John Fell Ryan and I have discussed how there are subtle differences between the Gold Room hall and what we would believe to be the supposed Gold Room hall viewed from the hall off the lobby. These subtle differences indicate that we are not viewing the Gold Room Hall on the left so there is no piecing together how the Gold Room fits with relationship to the lobby.

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The Gold Room

My view of the Gold Room and the Red Bathroom was that it was possible the Red Bathroom crosses over the Gold Room and its bar and into the area where Jack collides with Grady. I have since viewed production still which shows the door to the red bathroom is, as I thought, in the right wall of the entry area to the bathrooms to the side of the bar, thus positioning the red bathroom as I had believed, not extending behind the Gold Room but layering over it.

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The Colorado Lounge

Kubrick films things in such a way so that he guides the audience to believe the Colorado Lounge is located somehow above the lobby, even though the viewer also knows both are on a ground floor. He handles several different shots giving the audience the impression the stairs in the lobby lead to the Colorado Lounge stairs, and that the elevators must be somehow linked. They aren’t. The first principle misguiding shot is the crossfade from the lobby to the Colorado Lounge during the tour. There is a stack of luggage (a joke, it’s an impossible amount) the Torrance’s have brought up, and it is before the main lobby door. Kubrick crossfades so the rear stairway of the Colorado Lounge fits over the stairway in the lobby, and a stack of luggage in the Colorado Lounge (exiting employees) fits over the Torrance’s luggage, and the elevators fit over the main door. The viewer doesn’t see yet that the Colorado Lounge is turned 90 degrees lengthwise from the lobby as they are only seeing its foyer. Because of these layerings, Kubrick gives the viewer the impression the steps connect the Colorado Lounge and the lobby. Though the viewer sees all this can’t be so, and that none of this fits together, Kubrick guides one to think it does, and treats it all very normally, so cognitive dissonance is quelled but never absolutely quieted.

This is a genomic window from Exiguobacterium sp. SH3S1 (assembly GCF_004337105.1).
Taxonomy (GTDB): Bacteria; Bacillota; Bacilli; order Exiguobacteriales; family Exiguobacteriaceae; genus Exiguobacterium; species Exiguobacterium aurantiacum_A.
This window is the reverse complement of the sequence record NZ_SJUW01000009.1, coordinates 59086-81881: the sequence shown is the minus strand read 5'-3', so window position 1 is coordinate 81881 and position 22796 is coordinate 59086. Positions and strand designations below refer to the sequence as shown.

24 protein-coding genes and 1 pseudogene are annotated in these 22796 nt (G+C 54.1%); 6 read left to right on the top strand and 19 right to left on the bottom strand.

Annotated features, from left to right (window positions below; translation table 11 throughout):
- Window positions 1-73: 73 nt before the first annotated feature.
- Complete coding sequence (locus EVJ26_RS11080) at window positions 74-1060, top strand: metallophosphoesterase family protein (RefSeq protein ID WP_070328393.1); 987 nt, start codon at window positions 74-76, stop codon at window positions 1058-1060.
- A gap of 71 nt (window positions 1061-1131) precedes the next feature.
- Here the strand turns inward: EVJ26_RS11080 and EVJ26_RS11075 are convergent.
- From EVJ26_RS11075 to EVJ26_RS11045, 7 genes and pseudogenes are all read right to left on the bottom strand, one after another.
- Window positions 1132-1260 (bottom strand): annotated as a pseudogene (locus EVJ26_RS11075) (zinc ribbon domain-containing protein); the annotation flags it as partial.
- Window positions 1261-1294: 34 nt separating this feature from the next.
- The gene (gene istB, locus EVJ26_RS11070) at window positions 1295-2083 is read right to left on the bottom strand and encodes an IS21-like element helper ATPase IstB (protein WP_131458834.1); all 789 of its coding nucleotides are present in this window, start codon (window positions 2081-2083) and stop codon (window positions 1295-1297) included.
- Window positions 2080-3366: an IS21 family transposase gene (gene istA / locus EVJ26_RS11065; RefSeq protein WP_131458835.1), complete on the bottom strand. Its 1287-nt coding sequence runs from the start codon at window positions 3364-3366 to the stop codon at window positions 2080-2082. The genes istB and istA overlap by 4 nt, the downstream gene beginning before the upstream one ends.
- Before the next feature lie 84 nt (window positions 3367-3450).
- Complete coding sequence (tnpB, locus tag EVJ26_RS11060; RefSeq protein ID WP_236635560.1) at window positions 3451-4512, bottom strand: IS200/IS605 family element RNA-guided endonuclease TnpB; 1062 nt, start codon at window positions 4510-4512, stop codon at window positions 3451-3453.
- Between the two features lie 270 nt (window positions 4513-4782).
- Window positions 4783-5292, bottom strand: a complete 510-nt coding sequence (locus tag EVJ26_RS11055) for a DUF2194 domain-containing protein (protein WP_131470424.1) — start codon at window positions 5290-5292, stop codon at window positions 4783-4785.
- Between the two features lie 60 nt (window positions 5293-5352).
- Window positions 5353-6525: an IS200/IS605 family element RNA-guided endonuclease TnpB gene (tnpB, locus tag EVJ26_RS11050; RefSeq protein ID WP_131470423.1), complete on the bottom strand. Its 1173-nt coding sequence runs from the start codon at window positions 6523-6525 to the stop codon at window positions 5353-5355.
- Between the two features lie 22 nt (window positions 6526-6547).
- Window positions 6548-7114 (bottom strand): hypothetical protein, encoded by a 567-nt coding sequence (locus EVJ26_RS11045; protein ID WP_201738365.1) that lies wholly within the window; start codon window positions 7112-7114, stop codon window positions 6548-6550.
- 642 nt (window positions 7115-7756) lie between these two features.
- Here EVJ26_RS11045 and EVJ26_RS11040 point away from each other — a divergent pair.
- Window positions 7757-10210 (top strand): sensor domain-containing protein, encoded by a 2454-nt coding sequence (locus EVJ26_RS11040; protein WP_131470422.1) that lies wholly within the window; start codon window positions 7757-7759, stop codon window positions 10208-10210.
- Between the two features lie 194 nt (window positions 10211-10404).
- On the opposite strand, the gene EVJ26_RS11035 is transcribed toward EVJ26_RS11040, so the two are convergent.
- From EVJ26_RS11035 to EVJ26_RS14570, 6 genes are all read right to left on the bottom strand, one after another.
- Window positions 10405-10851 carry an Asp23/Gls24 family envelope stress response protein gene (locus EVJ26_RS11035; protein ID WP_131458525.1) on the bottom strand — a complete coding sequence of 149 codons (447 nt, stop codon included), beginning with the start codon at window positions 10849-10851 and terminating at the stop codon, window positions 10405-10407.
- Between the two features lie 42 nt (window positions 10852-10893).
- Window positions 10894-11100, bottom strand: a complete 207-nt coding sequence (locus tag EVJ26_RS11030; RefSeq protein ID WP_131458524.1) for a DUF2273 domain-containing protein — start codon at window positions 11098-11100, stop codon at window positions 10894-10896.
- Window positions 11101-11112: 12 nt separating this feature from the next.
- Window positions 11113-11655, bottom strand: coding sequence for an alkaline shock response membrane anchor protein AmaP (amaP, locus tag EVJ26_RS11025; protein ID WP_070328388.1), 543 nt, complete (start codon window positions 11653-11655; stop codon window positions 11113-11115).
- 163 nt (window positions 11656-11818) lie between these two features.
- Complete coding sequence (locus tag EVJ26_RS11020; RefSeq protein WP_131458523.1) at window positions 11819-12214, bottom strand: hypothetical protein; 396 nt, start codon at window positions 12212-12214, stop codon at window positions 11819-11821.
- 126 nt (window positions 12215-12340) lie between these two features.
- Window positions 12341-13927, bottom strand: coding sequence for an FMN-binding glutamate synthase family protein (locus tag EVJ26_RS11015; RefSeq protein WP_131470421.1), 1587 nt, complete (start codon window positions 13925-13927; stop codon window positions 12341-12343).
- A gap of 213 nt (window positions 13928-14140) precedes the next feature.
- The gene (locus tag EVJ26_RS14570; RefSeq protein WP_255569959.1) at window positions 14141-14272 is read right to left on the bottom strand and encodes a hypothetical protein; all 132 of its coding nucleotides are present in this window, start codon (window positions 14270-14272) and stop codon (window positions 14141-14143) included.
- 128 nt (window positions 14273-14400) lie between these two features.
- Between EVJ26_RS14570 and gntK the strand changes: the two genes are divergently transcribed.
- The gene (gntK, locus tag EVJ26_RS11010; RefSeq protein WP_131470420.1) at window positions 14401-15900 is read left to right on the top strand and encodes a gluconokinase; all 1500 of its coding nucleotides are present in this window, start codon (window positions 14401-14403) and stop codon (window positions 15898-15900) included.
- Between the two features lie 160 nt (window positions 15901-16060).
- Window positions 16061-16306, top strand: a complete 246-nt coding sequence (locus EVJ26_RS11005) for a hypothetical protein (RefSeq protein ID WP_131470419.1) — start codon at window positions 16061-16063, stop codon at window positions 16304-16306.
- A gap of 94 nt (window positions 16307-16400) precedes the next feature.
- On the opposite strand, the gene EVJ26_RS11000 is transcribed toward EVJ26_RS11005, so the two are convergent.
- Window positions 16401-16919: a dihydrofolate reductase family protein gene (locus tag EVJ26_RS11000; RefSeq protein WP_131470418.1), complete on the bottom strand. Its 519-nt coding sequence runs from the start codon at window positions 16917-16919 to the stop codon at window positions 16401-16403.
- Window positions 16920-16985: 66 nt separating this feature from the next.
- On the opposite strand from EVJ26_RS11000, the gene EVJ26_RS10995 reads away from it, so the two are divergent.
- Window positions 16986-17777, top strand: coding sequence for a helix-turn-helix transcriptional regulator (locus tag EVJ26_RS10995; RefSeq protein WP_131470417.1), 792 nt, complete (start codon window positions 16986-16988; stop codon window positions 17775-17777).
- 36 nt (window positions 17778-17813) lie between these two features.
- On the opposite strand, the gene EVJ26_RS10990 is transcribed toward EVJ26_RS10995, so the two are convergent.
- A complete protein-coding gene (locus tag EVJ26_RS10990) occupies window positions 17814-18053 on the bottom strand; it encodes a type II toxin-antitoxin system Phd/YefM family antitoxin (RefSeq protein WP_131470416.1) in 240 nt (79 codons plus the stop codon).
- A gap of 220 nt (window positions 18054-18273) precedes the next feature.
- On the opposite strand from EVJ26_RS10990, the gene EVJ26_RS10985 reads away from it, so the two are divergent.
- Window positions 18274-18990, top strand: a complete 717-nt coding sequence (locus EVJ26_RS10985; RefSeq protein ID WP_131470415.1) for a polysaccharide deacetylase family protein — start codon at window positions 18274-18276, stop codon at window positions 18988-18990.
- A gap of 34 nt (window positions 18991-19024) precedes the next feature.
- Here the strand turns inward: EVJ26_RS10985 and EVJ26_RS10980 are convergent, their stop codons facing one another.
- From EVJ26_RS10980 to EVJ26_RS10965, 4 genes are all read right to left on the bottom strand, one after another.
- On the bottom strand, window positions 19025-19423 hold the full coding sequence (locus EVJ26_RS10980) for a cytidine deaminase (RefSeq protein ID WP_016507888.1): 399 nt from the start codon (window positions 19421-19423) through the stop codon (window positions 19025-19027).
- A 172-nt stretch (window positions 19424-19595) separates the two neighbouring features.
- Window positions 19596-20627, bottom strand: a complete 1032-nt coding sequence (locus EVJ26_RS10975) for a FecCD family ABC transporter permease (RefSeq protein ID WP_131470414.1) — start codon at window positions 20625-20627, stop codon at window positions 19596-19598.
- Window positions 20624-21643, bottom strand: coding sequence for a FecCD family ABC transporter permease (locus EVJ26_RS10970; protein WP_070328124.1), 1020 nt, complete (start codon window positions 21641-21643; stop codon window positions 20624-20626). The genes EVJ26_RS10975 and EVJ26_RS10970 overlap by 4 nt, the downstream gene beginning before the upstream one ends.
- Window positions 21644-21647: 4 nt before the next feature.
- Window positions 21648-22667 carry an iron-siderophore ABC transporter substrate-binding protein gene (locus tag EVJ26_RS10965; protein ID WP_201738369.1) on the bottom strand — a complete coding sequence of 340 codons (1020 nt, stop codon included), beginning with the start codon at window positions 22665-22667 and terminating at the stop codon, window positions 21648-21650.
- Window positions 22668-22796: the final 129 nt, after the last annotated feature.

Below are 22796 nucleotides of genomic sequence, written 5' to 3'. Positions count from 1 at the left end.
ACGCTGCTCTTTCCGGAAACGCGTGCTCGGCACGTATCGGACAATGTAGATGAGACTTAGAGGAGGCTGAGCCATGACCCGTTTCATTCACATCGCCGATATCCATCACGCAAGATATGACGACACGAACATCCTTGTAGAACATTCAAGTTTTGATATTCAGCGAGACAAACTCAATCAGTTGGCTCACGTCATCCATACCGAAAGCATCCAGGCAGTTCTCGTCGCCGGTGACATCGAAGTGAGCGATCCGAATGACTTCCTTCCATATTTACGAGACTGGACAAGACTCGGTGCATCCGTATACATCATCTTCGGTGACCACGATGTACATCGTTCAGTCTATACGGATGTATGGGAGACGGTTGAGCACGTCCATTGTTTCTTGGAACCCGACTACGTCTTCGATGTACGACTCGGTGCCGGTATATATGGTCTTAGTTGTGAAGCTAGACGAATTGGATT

The green and red hall behind the Colorado Lounge has a door that may go down to the basement and the boiler room.

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Room 237 and its Floor Above the Colorado Lounge

I’ve endeavored here, with the overlay, to show how the floor for Room 237 fits in with the Colorado Lounge. The green/red hall behind the Colorado Lounge appears to have a relationship with Room 237. The arrows show Danny’s travel around the halls on his Big Wheel. The proportions are based on the designs in the rug and the ability to count off the repetitions of the designs via Danny’s journeys and several other places in the film.

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The Living Quarters Area

Not the best map, but it’ll do for showing approximately how the parts fit together.

The Shining - Map of Suite 3

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Juli Kearns

Juli Kearns is the author of Thunderbird and the Ball of Twine and Unending Wonders of a Subatomic World (or) In Search of the Great Penguin. She is also an artist/photographer, and the person behind the web alter of "Idyllopus Press".